Quarantining is an important process. When you acquire new fish, they are most likely stressed from being collected and/or transported and held in the store's tanks. They may not have eaten very well, and they may have fallen ill to opportunistic infections or diseases. They may also have gotten parasites or other evil goobers from the wild, or from the store's tanks. They may be even more stressed when put in your water, if it's different from the water they're used to. It's a very good idea to put any new fish in their own quarantine tank for 2 to 4 weeks (the longer the better). While in the tank, the fish can slowly adapt to their new surroundings without facing the competition for food, territory, etc. that they may face in the tank you're hoping to put them in. They will also probably show signs of any disease they may be harboring, so you can treat them in isolation. After about a month of isolation and observation, if they're healthy, you can be reasonably sure that they're safe to add in with your other fish.
Quarantine tanks are also important for people who don't buy new fish very often. If any of your fish gets sick, starts acting funny, gets injured or nipped at, has babies, etc. those vulnerable fish can be put in a quarantine tank quickly. These emergencies always seem to happen on sunday nights after all the stores close, and having a tank handy can be great.
My quarantine tank is a 5 gallon tank. I have a number of extra filters that I try to keep cycled at all times (by doubling up on filters in other tanks), so that if I need to set the 5 gallon tank up, it'll have a cycled filter going into it immediately. It doesn't do much good to quarantine a fish for its own health, if you then subject it to skyrocketing levels of ammonia and nitrite, while your sterilized filter tries to cycle.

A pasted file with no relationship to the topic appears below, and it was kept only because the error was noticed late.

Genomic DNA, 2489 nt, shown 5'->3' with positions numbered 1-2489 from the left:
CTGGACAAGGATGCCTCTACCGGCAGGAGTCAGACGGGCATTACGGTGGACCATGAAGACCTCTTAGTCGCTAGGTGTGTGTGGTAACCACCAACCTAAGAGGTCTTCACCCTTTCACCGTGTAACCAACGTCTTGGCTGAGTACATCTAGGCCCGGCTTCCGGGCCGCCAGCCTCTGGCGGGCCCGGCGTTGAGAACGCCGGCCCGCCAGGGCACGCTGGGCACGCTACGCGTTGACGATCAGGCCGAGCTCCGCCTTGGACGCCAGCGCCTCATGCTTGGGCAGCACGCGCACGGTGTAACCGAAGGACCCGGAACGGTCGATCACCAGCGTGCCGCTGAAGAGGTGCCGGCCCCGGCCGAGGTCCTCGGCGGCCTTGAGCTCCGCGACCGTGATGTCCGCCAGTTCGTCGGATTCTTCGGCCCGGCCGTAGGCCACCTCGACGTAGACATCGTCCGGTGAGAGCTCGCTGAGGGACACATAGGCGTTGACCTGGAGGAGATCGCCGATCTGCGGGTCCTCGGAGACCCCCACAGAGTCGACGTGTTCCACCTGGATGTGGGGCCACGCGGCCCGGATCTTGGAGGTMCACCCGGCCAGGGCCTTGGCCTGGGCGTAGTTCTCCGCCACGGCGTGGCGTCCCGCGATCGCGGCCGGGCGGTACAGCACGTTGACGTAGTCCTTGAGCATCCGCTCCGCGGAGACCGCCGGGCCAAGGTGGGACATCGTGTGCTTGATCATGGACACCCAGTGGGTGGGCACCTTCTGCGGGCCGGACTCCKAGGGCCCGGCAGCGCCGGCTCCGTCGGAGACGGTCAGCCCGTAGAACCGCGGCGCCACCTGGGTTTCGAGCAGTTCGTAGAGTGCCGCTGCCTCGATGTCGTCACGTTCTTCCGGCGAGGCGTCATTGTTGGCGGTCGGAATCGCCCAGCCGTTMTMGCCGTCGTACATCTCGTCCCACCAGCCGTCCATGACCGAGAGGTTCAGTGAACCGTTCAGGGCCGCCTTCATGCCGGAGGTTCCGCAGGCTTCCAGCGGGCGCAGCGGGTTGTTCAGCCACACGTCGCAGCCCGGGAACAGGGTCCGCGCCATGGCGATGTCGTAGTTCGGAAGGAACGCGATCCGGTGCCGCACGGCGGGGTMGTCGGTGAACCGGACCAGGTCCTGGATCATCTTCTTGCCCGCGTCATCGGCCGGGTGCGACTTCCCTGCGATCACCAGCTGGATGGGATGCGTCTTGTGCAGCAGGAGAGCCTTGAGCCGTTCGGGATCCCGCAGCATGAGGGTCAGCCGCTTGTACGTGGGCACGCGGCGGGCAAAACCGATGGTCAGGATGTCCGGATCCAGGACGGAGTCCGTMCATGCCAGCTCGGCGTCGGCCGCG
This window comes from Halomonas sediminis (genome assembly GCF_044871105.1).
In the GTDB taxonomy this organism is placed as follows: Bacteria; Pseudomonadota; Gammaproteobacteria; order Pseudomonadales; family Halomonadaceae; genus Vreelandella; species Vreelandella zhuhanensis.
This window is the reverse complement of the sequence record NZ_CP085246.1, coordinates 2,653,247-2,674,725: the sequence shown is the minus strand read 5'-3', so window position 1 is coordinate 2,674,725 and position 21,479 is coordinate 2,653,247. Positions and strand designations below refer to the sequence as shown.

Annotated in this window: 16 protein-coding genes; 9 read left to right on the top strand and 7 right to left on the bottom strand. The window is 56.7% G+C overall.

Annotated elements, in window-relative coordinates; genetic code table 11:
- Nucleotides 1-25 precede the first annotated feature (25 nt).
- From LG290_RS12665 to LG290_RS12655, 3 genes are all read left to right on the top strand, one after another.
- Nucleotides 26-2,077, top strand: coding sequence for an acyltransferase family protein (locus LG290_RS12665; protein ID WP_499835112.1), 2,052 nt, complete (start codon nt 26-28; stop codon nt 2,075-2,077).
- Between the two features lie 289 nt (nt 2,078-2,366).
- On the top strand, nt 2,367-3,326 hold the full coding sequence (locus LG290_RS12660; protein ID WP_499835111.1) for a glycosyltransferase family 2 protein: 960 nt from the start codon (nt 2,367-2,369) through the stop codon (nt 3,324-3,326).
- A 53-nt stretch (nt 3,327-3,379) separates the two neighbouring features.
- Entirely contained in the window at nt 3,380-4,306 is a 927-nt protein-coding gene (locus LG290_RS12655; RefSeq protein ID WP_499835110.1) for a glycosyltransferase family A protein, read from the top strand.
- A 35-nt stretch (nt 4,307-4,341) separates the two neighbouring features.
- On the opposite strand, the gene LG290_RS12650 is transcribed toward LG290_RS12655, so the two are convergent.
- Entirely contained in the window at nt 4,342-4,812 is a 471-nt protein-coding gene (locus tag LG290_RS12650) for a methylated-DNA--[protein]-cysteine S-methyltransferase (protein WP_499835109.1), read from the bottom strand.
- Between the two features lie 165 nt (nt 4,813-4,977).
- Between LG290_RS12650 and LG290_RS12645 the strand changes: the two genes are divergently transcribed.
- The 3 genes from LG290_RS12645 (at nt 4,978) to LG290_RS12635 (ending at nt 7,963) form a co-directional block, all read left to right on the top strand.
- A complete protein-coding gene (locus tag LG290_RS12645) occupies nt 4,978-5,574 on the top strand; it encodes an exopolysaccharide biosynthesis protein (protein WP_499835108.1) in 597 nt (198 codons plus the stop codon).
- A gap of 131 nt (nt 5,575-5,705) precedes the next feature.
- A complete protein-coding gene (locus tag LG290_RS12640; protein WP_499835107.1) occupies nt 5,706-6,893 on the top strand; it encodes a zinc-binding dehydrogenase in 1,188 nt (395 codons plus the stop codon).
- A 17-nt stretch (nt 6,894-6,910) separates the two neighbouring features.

Notes from 1997:
There have been times when I've been "full to the gills" with fish, and have had to use my quarantine tank for keeping fish longer term. Several emergencies have happened in those times, and I've always wished I had an extra tank handy. This time, I'm determined. Live and Learn.
Well, Har Har. I have had a female Pseudotropheus greshaki in this quarantine tank for EVER, it seems. If I return her to her tank, she'll be back in quarantine, sans scales and fins, in less than a day, so I think she's safer here. The male greshaki, who is beautiful but truly evil, I have in a separate 10 gallon tank. He sits and pouts inside of a pipe. At least she swims around. sheesh. Anyway, here's an awful picture of the tank.
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Last Modified January 12, 1999